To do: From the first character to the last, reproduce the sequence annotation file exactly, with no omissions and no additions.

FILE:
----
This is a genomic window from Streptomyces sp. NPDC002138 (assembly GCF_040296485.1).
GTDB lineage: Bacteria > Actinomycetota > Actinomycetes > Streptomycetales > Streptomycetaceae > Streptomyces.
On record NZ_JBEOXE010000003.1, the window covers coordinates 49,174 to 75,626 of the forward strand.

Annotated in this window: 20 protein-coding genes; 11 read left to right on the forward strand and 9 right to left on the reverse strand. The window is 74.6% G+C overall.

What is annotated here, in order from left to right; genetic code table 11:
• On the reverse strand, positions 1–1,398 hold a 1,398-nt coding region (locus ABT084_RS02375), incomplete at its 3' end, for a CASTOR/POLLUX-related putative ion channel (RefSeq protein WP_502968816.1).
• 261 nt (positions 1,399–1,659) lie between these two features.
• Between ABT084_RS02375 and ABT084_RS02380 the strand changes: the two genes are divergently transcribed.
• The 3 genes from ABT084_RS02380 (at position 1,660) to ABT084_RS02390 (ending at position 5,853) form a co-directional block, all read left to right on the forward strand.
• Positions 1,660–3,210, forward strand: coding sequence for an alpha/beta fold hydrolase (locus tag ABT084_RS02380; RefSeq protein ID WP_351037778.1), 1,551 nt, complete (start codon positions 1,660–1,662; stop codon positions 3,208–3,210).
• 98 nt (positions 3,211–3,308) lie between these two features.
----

This is a genomic window from Streptomyces sp. NPDC002138 (assembly GCF_040296485.1).
GTDB lineage: Bacteria > Actinomycetota > Actinomycetes > Streptomycetales > Streptomycetaceae > Streptomyces.
On record NZ_JBEOXE010000003.1, the window covers coordinates 49,174 to 75,626 of the forward strand.

Annotated in this window: 20 protein-coding genes; 11 read left to right on the forward strand and 9 right to left on the reverse strand. The window is 74.6% G+C overall.

What is annotated here, in order from left to right; genetic code table 11:
• On the reverse strand, positions 1–1,398 hold a 1,398-nt coding region (locus ABT084_RS02375), incomplete at its 3' end, for a CASTOR/POLLUX-related putative ion channel (RefSeq protein WP_502968816.1).
• 261 nt (positions 1,399–1,659) lie between these two features.
• Between ABT084_RS02375 and ABT084_RS02380 the strand changes: the two genes are divergently transcribed.
• The 3 genes from ABT084_RS02380 (at position 1,660) to ABT084_RS02390 (ending at position 5,853) form a co-directional block, all read left to right on the forward strand.
• Positions 1,660–3,210, forward strand: coding sequence for an alpha/beta fold hydrolase (locus tag ABT084_RS02380; RefSeq protein ID WP_351037778.1), 1,551 nt, complete (start codon positions 1,660–1,662; stop codon positions 3,208–3,210).
• 98 nt (positions 3,211–3,308) lie between these two features.